Additionally, the various embodiments set forth herein are described in terms of exemplary block diagrams, flow charts and other illustrations. As will become apparent to one of ordinary skill in the art after reading this document, the illustrated embodiments and their various alternatives can be implemented without confinement to the illustrated examples. For example, block diagrams and their accompanying description should not be construed as mandating a particular architecture or configuration.

Claims (5)

What is claimed is:
1. A system for identifying and tagging one or more assets within an audio visual (AV) file comprising:
an asset tagging server, an asset tag acquisition device, and a database;
wherein the asset tag acquisition device comprises an asset identification engine, the asset identification engine is configured to receive an asset identification data set and generate an asset tag data file comprising an asset tag corresponding to each asset in a production scene, wherein the asset tag acquisition device further comprises an asset sensor, and the asset identification engine is configured to receive the asset identification data set from the asset sensor, wherein the asset identification engine is further configured to identify at least one asset by facial recognition or voice recognition; and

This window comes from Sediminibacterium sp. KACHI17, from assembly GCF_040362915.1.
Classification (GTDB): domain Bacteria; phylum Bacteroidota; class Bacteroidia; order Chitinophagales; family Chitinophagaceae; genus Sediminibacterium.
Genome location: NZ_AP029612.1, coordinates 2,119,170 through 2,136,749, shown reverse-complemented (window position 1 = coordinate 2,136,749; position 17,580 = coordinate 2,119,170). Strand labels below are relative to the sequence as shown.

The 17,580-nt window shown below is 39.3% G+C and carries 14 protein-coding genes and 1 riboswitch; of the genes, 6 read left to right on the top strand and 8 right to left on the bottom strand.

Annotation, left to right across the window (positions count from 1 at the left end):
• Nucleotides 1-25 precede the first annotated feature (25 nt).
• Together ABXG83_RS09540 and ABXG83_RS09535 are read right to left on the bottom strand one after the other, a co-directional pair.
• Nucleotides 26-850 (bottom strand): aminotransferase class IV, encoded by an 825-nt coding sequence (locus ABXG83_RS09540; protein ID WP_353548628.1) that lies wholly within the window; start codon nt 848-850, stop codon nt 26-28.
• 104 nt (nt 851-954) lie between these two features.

the asset tagging server comprises a processor and a computer readable media with a software program embedded thereon, the software program configured to:
receive, from an AV capture device, an AV file comprising an AV representation of each asset, a beginning timestamp, and an ending timestamp;